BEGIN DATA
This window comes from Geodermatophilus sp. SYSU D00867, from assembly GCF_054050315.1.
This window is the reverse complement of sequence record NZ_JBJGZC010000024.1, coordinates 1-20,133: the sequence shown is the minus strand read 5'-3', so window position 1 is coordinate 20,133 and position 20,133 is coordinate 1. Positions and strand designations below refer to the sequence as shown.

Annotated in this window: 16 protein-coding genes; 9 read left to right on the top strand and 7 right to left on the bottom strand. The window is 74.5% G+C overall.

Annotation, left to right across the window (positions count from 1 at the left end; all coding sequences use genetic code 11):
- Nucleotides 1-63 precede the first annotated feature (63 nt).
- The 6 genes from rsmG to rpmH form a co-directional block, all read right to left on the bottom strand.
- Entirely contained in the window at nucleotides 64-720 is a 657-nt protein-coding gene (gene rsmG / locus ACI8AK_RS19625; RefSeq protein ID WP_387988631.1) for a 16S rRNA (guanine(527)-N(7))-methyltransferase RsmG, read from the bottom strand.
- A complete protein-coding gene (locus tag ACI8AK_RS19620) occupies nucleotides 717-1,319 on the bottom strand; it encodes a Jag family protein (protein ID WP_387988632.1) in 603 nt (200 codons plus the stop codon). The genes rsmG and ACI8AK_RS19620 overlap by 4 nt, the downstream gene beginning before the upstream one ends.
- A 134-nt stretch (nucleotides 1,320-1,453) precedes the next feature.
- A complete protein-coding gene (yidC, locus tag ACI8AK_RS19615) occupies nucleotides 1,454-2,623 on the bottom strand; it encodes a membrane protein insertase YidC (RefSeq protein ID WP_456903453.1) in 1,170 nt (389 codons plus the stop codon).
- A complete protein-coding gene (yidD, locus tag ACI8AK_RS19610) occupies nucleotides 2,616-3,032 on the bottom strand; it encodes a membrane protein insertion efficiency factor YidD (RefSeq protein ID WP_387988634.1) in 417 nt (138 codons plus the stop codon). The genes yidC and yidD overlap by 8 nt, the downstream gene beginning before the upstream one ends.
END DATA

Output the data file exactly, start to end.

This window comes from Geodermatophilus sp. SYSU D00867, from assembly GCF_054050315.1.
This window is the reverse complement of sequence record NZ_JBJGZC010000024.1, coordinates 1-20,133: the sequence shown is the minus strand read 5'-3', so window position 1 is coordinate 20,133 and position 20,133 is coordinate 1. Positions and strand designations below refer to the sequence as shown.

Annotated in this window: 16 protein-coding genes; 9 read left to right on the top strand and 7 right to left on the bottom strand. The window is 74.5% G+C overall.

Annotation, left to right across the window (positions count from 1 at the left end; all coding sequences use genetic code 11):
- Nucleotides 1-63 precede the first annotated feature (63 nt).
- The 6 genes from rsmG to rpmH form a co-directional block, all read right to left on the bottom strand.
- Entirely contained in the window at nucleotides 64-720 is a 657-nt protein-coding gene (gene rsmG / locus ACI8AK_RS19625; RefSeq protein ID WP_387988631.1) for a 16S rRNA (guanine(527)-N(7))-methyltransferase RsmG, read from the bottom strand.
- A complete protein-coding gene (locus tag ACI8AK_RS19620) occupies nucleotides 717-1,319 on the bottom strand; it encodes a Jag family protein (protein ID WP_387988632.1) in 603 nt (200 codons plus the stop codon). The genes rsmG and ACI8AK_RS19620 overlap by 4 nt, the downstream gene beginning before the upstream one ends.
- A 134-nt stretch (nucleotides 1,320-1,453) precedes the next feature.
- A complete protein-coding gene (yidC, locus tag ACI8AK_RS19615) occupies nucleotides 1,454-2,623 on the bottom strand; it encodes a membrane protein insertase YidC (RefSeq protein ID WP_456903453.1) in 1,170 nt (389 codons plus the stop codon).
- A complete protein-coding gene (yidD, locus tag ACI8AK_RS19610) occupies nucleotides 2,616-3,032 on the bottom strand; it encodes a membrane protein insertion efficiency factor YidD (RefSeq protein ID WP_387988634.1) in 417 nt (138 codons plus the stop codon). The genes yidC and yidD overlap by 8 nt, the downstream gene beginning before the upstream one ends.